Touring - cassette for touring
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03-06-07, 11:12 AM
i need a new cassette, and was wondering if i should stick with the LX one i have, i think its 12x34 or go with closer gearing, like a road cassette. like 12x26? also do road cassetts fit mtb hubs? ive never had a road bike before. i will be touring mountains with a heavy load, so thats why i was thinking about the closer gearing being more effecient
You're more efficient spinning and you'd have to be a sadist to mash up mountains with a loaded bike.
Keep the 12-34. You need lower gears for hills which will be a lot harder with more weight.
03-06-07, 12:31 PM
What Hocam said. A 12-26 would be suicide on a loaded rig up mountains unless you like to walk a lot. You will need the 13-34.
I agree with the others...stick with the lower gearing (11-34 or the like). As to your other question, a shimano 8/9 hub will accept any cassette that is shimano hub compatible (read everything but campy). That means yes, a road cassette would fit on the hub, but if you make big changes (like 34 to 26) you may have too much chain and need to take out a link or two (depending on how much slack you have and what your derailleur can take up).
03-06-07, 04:38 PM
11-34 has made my life much more pleasant in this hilly terrain.
03-06-07, 05:14 PM
On some of my tours, I've been asked many questions, like,"How many gears does that thing have?"
I usually respond with, "It doesn't matter how many gears it has, more importantly is size of the granny gear."
Tour with the smallest granny you can find. An 11-34 fits the bill in the back, what's your chainring size?
Personally, I run a 24-34 granny. I've never walked a hill with it. Your knees will love you for it.
03-06-07, 07:10 PM
The real questions :
– What gears do you use currently, especially when you carry a load?
– Do you long for more lower gears?
From your experience, you should be able to decide what you need and want.
My personal preference is for a cassette that has low low developments (i.e. large cogs) and close ratios towards the top.
So my touring single bike has : 12-14-15-16-17-19-21-25-34
and my tandem touring bike has: 13-15-16-17-18-20-23-26-34
You could buy a customised cassette such as the Cyclotouriste 13 or 14 from Harris Cyclery or you could do as I do: cobble together cobs from lower-end cassettes: with a 11-34 and a 11-34 and a 12-25 (and I think one or two leftover cogs), I cobbled these two cassettes together. That way, I get close ratios towards the top and low low gears.
03-07-07, 11:57 PM
thanks for the info guys
it still kinda throws me, im thinking up the mid inclines i will be running my granny around the 18 on the cassette, so having a cluster around 18-24 really tight may come in handy. i will have to see how she feels. and i suppose having 9 speeds on the back allows for a nice gap like 11-34 to not really be to jumpy. i will probably run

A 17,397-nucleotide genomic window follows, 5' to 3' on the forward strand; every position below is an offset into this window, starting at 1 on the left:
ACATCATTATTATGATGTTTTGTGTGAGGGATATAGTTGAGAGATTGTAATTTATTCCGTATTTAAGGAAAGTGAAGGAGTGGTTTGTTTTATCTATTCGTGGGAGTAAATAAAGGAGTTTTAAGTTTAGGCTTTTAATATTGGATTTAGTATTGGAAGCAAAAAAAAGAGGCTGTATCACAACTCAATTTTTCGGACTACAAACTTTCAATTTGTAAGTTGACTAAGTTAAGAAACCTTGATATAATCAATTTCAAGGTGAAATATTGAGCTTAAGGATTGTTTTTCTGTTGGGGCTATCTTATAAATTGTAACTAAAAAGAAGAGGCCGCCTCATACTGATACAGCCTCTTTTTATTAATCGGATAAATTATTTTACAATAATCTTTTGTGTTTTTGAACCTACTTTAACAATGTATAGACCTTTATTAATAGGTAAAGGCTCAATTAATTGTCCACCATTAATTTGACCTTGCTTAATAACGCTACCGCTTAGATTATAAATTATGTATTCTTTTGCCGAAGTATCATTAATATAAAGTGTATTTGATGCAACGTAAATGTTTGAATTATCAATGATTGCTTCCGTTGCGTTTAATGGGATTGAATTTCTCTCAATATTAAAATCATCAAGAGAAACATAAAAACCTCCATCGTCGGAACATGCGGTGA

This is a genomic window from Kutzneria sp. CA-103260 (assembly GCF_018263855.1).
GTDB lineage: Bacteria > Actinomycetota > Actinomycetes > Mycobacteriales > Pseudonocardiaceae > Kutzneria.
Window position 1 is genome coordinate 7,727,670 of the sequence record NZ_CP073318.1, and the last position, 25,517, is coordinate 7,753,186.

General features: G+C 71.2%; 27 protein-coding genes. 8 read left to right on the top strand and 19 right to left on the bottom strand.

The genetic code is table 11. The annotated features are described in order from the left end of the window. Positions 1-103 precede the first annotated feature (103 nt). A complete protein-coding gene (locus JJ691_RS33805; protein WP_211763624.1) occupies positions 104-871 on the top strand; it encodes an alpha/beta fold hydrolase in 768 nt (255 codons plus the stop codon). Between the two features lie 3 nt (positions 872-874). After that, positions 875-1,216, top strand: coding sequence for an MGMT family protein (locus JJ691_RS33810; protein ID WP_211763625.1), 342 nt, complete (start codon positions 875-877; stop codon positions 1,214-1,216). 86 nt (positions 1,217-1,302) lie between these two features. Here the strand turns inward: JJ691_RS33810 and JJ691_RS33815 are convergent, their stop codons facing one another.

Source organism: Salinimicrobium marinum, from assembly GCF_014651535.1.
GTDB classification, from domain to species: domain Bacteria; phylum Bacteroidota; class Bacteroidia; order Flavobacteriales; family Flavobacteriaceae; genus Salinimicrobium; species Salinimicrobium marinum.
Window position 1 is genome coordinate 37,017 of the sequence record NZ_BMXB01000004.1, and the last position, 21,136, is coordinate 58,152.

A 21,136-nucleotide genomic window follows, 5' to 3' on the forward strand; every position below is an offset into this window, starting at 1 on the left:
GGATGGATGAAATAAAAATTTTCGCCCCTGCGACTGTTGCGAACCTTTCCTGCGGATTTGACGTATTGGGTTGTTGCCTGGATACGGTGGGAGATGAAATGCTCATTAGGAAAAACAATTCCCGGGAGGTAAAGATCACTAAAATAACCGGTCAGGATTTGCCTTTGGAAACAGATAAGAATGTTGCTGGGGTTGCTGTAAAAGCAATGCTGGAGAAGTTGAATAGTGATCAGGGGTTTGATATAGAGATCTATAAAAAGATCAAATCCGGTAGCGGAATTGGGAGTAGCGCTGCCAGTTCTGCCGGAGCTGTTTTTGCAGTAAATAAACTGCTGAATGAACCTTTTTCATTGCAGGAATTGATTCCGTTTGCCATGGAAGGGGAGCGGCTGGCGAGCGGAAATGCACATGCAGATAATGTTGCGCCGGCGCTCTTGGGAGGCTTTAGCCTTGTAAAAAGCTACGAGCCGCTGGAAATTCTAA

03-08-07, 10:00 AM
It won't hurt to keep the LX cassette, but if you're touring in 26" wheels with slicks and using a mountain bike crankset, you can get away with smaller cogs in the rear. I put a 12-28 on my wife's 26"er long haul trucker and she's been happy with it. Can't remember the numbers, but I think her low gear (22x28) is pretty much equivalent to a 24x34 on my 700c bike.
03-08-07, 02:36 PM
I am going through the same thought process as you. I much prefer closely spaced cassettes for all riding. I have a 26 small chain ring, and am going to use a 12-27 for the eastern half of the TransAm. I have a 12-32 for the mountains (western half of the TransAm). I think Michael is on to something with the closely spaced gears and then a BIG jump to the granny of 34.
03-09-07, 04:09 PM
Just my personal opinion, but you may want to rethink that plan - there's more climbing in VA on the transam than any other state on the route.
I like the tight ratios, I have something likea 14-28 for a bike I am building that will have 26" slicks on it. I want tight gears with the granny but not much top end. As others have said you need to think out upcoming tour what kind of gears you really use in a tactical sense. If you have a long downhill, that may only be a few minute going up the other side may feel like forever. It's up to each rider to decide whether they want to build them close or build them close for efficiency or wide appart for other reasons.
Basically the gearing should match the feet gained map you are planing to travel. Like on a lot of steep ups and downs 10 cog jump into low gear may really help since there isn't really anything but the lowest gear that works on the way back up. I find that kind of situation or rolling parts of snowmobile trails. But if you had more varied terrain, where you need to find the right gear to labour in, then density is nice, or, if you just plain have extremes, then maybe you need a megarange cassette. You really need to examine how you use your gears and what you expect to need for the enxt trips.
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